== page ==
what happens to recycled jeans?

Just as paper and plastic can be broken down and reformulated into brand-new products, high cotton-content denim can be reduced back down to its original cotton fiber state and put to new use. 

Whether your recycled denim ends up in a house or a museum, or as part of a pet bed or insulating your food delivery box—we can agree that turning old worn denim into something useful is a better destination than permanent residence in a landfill.  


While we’re talking about your environmental fashion footprint, take a minute to think about what’s going into those new jeans you’re buying to replace the ones you’ve parted with. They, too, can be produced using sustainable practices.

Did you know that in fact some of the most fashionable denim is sustainable? White House Black Market uses recycled materials for some of its most on-trend denim looks, ranging from classic skinny jeans to curve-contouring Everyday Sculpt, to bold and colorful rinses.

You’ll even find belted denim dresses, jumpsuits, and cutting-edge looks like corset high rise jeans—all made from recycled materials.


When to get rid of jeans

So now that you know what to do with old denim, how do you know when it’s time for a pair of jeans to go? The answer is “now” if you answer yes to any of the following questions: 

  • Do you feel unfashionable when you wear the jeans? Even if you don’t keep up with the latest denim styles, if you feel like you’re behind the times in your jeans, it’s probably time to upgrade to a more on-trend look. 
  • Are the jeans too worn to wear? True, ripped jeans can be a “look,” but not all denim stands the test of time—and you might be better off finding a new, stylishly destructed pair of jeans. If your jeans are frayed, discolored, stained, or otherwise unwearable, consider recycling them.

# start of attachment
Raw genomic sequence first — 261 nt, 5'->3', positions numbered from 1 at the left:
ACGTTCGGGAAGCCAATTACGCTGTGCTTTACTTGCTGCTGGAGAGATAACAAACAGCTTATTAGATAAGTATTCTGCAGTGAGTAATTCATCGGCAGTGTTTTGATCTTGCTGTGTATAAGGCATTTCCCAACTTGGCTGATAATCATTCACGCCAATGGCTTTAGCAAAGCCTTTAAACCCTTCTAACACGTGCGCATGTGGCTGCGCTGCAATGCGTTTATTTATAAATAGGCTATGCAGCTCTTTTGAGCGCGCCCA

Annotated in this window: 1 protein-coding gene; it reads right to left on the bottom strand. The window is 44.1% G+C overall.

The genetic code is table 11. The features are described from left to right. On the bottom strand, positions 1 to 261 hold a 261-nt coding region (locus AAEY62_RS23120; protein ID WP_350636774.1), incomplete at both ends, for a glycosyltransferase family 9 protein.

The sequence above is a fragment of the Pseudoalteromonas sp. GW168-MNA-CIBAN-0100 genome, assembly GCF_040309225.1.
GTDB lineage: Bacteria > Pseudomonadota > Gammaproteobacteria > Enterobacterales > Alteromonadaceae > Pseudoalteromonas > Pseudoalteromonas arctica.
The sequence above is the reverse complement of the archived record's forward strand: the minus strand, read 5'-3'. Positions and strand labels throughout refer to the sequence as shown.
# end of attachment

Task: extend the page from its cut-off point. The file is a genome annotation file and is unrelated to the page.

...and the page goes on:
• Do the jeans still fit…comfortably? If they’re too baggy, too tight, or just don’t feel great after you’ve been sitting in them all day, it’s time to recycle them. There are so many more comfortable denim options out there! 
  • Has it been more than six months since you wore your jeans? There’s a reason why these jeans aren’t the first thing you reach for when you get dressed. It’s time to say good-bye to whatever is holding you back. 
  • Are you hanging on to denim because you’re planning to lose weight? Keeping clothes that are the wrong size can be deflating. Instead, dress (and love) the body you have, and as you hit weight loss milestones, reward yourself with a fabulous new pair of jeans!  

Once you’ve recycled the jeans you no longer wear, have fun buying brand-new denim in the latest style that looks and feels great.  

Blue Jeans Go Green™ and LifeStyle MonitorTM are trademarks of Cotton Incorporated. 

You May Also Like

3 Responses

  1. Teresa Pegrim

    I love this idea! Thank you for making a difference. Can you save your $20 credit to use later? I just bought several pairs of WHBM jeans. Can I combine the $20 credits if you bring in more than one pair of jeans?

    Thank you!

  2. Gloria Rodriguez

    How many pair do you need to qualify for the $20.00 dollar rebate? Is it per pair of jeans and is there a limit?